Antitumor Activity and Preliminary Drug Disposition Studies
on Chartreusin (NSC 5159)1
J_ Patrick McGovren,2 Gary L. Neil, Sherl L. Crampton, Maxine I. Robinson, and John D. Douros
CancerResearchUnit, TheUpjohnCompany,Kalamazoo,Michigan49001(J. P. M., G. L. N., S. L. C., M. I. R.Jand NationalCancerInstitute,NIH,Silver
Spring, Maryland20910(J. D. 0.)
on June 21, 2021. © 1977 American Association for Cancer Research. cancerres.aacrjournals.org Downloaded from
Chartreusin Antitumor Activity and Disposition
sues were dissected and stored frozen until assay: kidneys,
spleen, liver, small intestine, heart, lung, thyrnus, muscle
from beg, and brain. Blood was centrifuged to obtain
plasma, which was frozen until assay.
In vitro liver metabolism was investigated by incubating
chartmeusin (100 and 200 pg/mI) with the supemnatant from
a mouse liver homogenate centrifuged at 9000 x g and a
NADPH-genemating system (9).
Assay for Chartreusin. Bile and urine samples were as
sayed undiluted or diluted with 0.2 M Na2HPO4by applying
80-pi aliquots to wells formed in Sarcina lutea-seeded agam
trays. After incubation (37Â°,14 to 20 hn), the diameters of the
zones of growth inhibition were measured. These zones
were compared with those obtained with chartmeusin stan
dards prepared in drug-free bile and urine at the same
dilution and applied to each agamtray.
Tissue and fecal samples were diluted in pH 7, 0.1 M
sodium phosphate buffer and homogenized with a Tekmar
Tissumizem (TekmamCo., Cincinnati, Ohio).
Plasma, tissue, and fecal samples were assayed by ex
tracting chartreusin into chloroform, evaporating the sol
vent, reconstituting the extracted material in 0.01 N NaOH,
and applying to Sarcina lutea-seeded agar trays as de
scnibed above. Standards were prepared by the addition of
known quantities of chartreusin to drug-free tissue homog
enates for each tissue analyzed and extracted in the same
manner as described above. A separate tissue standard
curve was applied to each agamtray.
The specificity of the microbiological assay for un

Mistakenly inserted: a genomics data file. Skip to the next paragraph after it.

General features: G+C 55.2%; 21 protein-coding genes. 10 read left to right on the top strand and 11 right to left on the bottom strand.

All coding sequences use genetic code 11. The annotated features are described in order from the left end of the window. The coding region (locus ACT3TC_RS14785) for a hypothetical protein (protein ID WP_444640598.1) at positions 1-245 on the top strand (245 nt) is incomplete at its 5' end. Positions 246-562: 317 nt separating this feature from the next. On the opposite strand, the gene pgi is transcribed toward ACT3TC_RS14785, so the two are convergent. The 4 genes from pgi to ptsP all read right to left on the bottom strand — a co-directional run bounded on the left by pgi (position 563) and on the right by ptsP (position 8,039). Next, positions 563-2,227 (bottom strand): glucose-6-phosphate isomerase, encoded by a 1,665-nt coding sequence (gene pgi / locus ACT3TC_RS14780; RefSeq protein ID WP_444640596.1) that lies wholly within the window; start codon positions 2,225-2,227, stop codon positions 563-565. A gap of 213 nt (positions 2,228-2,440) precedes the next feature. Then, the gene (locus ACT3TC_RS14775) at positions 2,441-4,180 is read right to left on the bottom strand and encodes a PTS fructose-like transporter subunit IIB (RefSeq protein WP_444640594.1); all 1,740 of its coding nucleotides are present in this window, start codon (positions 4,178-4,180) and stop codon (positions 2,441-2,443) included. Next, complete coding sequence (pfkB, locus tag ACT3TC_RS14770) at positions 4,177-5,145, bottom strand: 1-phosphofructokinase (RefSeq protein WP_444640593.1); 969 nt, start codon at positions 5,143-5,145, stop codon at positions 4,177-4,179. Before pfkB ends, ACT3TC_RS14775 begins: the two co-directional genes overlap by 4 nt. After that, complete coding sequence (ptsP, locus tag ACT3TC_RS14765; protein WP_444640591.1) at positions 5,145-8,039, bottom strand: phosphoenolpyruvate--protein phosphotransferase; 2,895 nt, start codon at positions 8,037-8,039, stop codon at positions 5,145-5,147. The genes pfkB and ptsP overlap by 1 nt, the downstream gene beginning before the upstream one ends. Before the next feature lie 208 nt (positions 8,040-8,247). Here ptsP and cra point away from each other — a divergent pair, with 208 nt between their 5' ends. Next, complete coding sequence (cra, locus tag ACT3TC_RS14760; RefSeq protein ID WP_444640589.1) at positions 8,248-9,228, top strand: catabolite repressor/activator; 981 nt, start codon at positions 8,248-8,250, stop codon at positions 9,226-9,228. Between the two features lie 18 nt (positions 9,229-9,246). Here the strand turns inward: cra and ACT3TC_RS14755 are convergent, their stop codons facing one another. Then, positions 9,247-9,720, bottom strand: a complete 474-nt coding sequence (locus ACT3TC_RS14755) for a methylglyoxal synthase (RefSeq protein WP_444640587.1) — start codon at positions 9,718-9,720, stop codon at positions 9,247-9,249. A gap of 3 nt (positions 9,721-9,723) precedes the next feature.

changed chartreusin was evaluated by TLC3 and bioautog
maphy.Aliquots of whole bile and urine collected for 6 hr
from matsdosed i.v. with chartmeusin were extracted with
chloroform. The concentrated extract was applied to flexi
ble plastic-backed TLC plates (Bakerflex silica gel lB-F; J. T.
Baker Chemical Co., Phillipsburg, N. J.). The plates were
developed in chloroform :methanol:water (85:14:1). Sepa
rated bands were visualized by their fluorescence under 360
nm UV. The silica gel surfaces of the plates were then
placed in contact with S. Iutea-seeded agamtrays for 30 mm
and removed. The trays were incubated, and zones of inhi
bition corresponding to the separated bands were ob
served. Aliquots of bile and urine were then applied to silica
gel-coated glass TLC plates (Uniplate; Analtech, Inc. , New
ark, Del.) which were developed as before. Bands were
visualized and scraped off the glass plate. The separated
bioactive materials were eluted from the silica gel and as
sayed microbiobogicably. Aliquots of whole bile and urine
were also assayed to determine total bioactivity. Bile and
urine from untreated animals were processed in the same
Cell Kill Studies. In studies of P388 cell kill kinetics, cells
were maintained in culture in Roswell Park Memorial Insti
tute Medium 1634 supplemented with fetal calf serum (5%),
NaHCO3 (0.75 mg/mI), penicillin (0.1 mg/mI), and strepto
mycin (0.05 mg/mI), as described previously (1). In this
medium, the cells grew exponentially with a doubling time
of about 12 hr. Chartreusin was dissolved and then diluted
3 The abbreviations used are: TLC, thin-layer chromatography; ILS, in.
crease in life-span.
Chart 1. Structure of chartreusin.
mias were implanted i.p. at [email protected] 106 cells/mouse, me
spectively. In some experiments, P388 leukemia was inocu
bated i.v. into the lateral tail vein at [email protected]/mouse. B16
melanoma was implanted i.p. (0.25 ml of a 1:5 w/v tumor
brei). Lewis lung carcinoma was implanted s.c. (106 viable
cells), as previously described (10).
Absorption, Distribution, Metabolism, and Excretion
Studies. Male Sprague-Dawley rats (160 to 300 g) and male
B6D2F, mice (18 to 25 g) were used in all disposition stud
Oral absorption was studied by administering p.o. doses
of 50 mg/kg by gavage to bile duct-cannulated rats and
measuring the cumulative amount of chartreusin appearing
in the bile, feces, and urine at intervals to 48 hr. After
dosing, matswere placed in special restrainer cages (Stoelt
ing Co., Chicago, III.), which were modified with devices to
allow separate collection of urine and feces.
Biliary excretion studies were conducted in bile duct
cannulated rats. Animals were anesthetized wi